Tuesday, May 25, 2010

Landscape painting - the next version

Image: Peter Daverington, "Arcadia' 153 x 213cm Oil and Enamel on Canvas

Peter Daverington at Boutwell Draper Gallery in Redfern was the "stand out" visit on my quest to find interesting landscape painting (it's not an oxymoron to me! I do it, too)
Although emotionally extremely cool - well, what do you expect from an exhibition entitled "Cool Mountain" - the execution was of such quality it was gobsmacking. There is an institutional sized work (330cm x 440cm) on wood that I figure must have required a hydraulic lift to paint. Yet the precision of painted floating platforms, reflecting back into an invisible glass layer cutting through the picture plane at a 90degree angle, was amazing. Not a nervous line to be seen anywhere.
These works explore (according to the online information) "the cultural shift in perception of our natural landscape from the 19th century Romantic point of view to the resource hungry era of 21st century global economics". The artist uses digital manipulation of photographic material and renders the result in the old fashioned media of paint. The pictures incorporate architectural forms in an otherwise Romantic aesthetic, which is most often subsequently coated in an apparently resin-like finish reminiscent of a surfboard. That's quite a lot of fusing of genres and some heavy use of art history and strong conceptual ideas - all still pretty accessible to the slightly informed and interested viewer.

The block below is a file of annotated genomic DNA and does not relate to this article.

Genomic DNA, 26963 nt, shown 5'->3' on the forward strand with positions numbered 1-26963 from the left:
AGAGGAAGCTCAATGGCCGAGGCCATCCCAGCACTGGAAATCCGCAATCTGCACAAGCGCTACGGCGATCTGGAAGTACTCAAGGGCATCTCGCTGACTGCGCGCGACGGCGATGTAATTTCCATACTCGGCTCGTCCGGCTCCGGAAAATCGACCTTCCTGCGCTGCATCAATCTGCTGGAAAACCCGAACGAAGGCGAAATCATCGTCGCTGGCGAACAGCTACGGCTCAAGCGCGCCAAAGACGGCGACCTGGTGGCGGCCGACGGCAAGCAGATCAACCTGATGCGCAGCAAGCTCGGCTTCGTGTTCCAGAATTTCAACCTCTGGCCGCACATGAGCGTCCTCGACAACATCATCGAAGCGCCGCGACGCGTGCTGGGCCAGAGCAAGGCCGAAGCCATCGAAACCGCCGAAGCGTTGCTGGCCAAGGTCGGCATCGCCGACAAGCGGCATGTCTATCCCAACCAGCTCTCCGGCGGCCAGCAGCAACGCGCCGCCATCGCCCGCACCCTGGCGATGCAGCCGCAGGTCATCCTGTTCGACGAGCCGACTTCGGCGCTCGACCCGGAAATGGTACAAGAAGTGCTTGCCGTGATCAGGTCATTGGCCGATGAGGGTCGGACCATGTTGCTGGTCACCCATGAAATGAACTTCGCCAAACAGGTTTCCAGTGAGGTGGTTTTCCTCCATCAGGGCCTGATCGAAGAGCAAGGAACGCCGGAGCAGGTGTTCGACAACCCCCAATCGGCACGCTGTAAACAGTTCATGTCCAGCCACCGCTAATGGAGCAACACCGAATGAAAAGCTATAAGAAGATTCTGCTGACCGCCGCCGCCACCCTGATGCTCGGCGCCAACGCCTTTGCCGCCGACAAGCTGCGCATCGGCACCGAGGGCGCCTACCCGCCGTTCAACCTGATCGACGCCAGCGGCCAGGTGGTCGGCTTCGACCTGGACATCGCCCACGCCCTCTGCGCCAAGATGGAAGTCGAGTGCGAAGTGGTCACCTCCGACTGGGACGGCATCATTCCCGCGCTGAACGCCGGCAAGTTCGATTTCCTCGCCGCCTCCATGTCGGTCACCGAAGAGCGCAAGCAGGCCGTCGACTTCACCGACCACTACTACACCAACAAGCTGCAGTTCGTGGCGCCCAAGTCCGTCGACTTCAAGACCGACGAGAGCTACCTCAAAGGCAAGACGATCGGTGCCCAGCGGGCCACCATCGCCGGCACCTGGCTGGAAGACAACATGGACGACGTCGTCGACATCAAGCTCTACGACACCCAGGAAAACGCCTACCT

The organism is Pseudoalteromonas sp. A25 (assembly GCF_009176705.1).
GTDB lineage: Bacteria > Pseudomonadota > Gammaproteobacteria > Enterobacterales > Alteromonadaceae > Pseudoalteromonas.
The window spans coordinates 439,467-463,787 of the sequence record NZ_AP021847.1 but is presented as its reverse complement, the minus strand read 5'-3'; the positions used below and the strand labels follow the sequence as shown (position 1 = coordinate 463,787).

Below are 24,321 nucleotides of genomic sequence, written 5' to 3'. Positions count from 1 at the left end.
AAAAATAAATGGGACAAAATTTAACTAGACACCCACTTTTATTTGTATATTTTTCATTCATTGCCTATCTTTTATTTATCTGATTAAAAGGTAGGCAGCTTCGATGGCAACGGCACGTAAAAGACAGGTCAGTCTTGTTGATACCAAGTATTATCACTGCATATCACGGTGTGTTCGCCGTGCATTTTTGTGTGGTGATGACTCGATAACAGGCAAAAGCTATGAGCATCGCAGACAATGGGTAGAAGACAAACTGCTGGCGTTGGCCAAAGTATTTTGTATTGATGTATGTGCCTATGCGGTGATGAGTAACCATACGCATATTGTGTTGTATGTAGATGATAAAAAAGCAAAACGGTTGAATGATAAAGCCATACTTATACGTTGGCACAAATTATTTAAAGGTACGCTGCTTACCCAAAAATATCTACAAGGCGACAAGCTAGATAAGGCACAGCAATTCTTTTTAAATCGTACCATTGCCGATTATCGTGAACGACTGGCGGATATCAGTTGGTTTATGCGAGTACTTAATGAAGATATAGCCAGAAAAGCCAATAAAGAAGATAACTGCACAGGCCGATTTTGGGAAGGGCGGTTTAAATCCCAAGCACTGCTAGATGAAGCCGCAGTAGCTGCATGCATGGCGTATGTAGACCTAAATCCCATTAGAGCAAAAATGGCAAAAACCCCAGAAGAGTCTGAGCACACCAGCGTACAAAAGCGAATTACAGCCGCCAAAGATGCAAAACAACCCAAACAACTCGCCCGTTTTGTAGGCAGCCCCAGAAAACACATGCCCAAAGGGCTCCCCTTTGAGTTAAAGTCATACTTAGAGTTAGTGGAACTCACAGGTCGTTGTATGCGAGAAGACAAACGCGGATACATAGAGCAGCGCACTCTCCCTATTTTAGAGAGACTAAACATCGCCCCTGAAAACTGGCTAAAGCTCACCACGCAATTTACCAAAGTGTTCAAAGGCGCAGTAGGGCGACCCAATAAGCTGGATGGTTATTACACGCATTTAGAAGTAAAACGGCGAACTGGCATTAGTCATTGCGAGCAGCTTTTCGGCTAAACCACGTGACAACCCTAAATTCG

Whilst admiring the skill and conceptual elements of this exhibition, and easily able to envisage his work hung in the Museum of Contemporary Art let alone the 2011 Wynne Prize, I was still feeling unsatisfied in my quest for replenishment.
On the one hand, I feel like a dinosaur working in a painterly, intuitive mode, making very human mistakes and taking (often unproductive) risks; whilst on the other, I think this is what "ART" is about. The "human-ness" of the act, the investment of time and energy without knowing or controlling the outcome, and the willingness to find "the other" that cannot come from the logical application of media, the understanding between artist and viewer of the individual viewpoint that results - creativity without explanation or manifesto...
But I'm raving now. Go see it - let me know what you think. Is this the way of the future? Are expressionist painters dinosaurs??

No comments:

Post a Comment


Related Posts Plugin for WordPress, Blogger...